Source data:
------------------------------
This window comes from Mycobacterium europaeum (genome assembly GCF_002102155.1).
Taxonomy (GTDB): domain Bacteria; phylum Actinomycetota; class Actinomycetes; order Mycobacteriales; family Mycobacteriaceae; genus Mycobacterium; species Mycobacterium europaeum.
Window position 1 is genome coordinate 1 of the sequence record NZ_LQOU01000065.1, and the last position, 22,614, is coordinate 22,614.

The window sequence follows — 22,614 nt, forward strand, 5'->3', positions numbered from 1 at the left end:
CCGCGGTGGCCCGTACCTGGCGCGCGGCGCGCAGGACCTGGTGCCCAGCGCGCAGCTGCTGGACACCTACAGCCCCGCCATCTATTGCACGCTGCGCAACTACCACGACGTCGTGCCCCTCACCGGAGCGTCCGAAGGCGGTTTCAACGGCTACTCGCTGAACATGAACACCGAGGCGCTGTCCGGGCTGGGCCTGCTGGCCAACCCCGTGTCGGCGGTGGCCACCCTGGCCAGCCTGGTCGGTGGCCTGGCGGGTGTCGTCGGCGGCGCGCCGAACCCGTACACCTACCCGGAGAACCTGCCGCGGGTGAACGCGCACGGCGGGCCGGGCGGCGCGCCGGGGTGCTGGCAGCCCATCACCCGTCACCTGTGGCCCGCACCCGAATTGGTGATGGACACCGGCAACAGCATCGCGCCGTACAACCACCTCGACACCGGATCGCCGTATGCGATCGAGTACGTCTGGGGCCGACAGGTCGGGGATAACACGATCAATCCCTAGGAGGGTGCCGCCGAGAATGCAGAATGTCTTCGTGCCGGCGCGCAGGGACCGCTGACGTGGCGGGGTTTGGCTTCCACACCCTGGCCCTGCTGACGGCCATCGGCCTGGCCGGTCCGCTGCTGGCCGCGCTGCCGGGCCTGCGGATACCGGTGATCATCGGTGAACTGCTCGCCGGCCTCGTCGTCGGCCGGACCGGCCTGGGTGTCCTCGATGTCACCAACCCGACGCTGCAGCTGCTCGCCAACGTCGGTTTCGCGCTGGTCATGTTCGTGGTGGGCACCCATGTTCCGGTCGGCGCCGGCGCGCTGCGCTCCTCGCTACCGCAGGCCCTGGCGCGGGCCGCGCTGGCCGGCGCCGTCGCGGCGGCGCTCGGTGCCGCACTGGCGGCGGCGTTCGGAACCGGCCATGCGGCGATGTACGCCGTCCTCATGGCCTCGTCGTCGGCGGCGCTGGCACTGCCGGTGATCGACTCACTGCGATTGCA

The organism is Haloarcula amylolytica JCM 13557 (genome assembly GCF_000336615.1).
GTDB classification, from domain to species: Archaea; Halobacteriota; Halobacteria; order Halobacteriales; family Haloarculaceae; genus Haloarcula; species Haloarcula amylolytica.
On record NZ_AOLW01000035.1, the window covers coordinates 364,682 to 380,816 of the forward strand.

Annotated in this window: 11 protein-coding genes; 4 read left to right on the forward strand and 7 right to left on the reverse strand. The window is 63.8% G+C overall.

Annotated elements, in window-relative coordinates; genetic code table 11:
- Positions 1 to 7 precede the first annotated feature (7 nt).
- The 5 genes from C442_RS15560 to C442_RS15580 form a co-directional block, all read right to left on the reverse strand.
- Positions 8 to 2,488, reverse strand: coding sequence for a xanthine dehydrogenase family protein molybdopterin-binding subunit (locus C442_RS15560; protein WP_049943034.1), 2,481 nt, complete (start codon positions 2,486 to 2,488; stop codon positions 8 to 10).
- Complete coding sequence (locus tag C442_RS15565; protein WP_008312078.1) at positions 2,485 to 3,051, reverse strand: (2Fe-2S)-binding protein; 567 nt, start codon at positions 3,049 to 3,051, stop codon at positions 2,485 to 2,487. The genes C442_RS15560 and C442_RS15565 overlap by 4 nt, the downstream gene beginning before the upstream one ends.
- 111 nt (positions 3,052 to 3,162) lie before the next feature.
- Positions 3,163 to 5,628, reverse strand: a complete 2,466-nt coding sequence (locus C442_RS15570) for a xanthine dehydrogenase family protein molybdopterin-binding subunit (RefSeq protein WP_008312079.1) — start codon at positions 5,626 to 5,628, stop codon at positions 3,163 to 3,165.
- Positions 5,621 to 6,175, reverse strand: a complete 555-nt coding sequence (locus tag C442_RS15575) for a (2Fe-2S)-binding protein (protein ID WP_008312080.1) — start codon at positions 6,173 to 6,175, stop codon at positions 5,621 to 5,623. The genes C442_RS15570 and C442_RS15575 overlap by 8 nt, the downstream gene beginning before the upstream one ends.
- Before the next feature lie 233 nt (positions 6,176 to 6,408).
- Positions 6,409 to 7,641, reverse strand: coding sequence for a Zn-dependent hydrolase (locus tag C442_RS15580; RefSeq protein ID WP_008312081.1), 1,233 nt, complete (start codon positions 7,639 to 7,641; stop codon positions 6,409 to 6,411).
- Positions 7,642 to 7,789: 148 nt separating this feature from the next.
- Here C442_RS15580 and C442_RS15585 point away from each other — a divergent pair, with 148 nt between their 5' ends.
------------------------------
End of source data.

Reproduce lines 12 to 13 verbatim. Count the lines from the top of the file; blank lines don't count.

- The 5 genes from C442_RS15560 to C442_RS15580 form a co-directional block, all read right to left on the reverse strand.
- Positions 8 to 2,488, reverse strand: coding sequence for a xanthine dehydrogenase family protein molybdopterin-binding subunit (locus C442_RS15560; protein WP_049943034.1), 2,481 nt, complete (start codon positions 2,486 to 2,488; stop codon positions 8 to 10).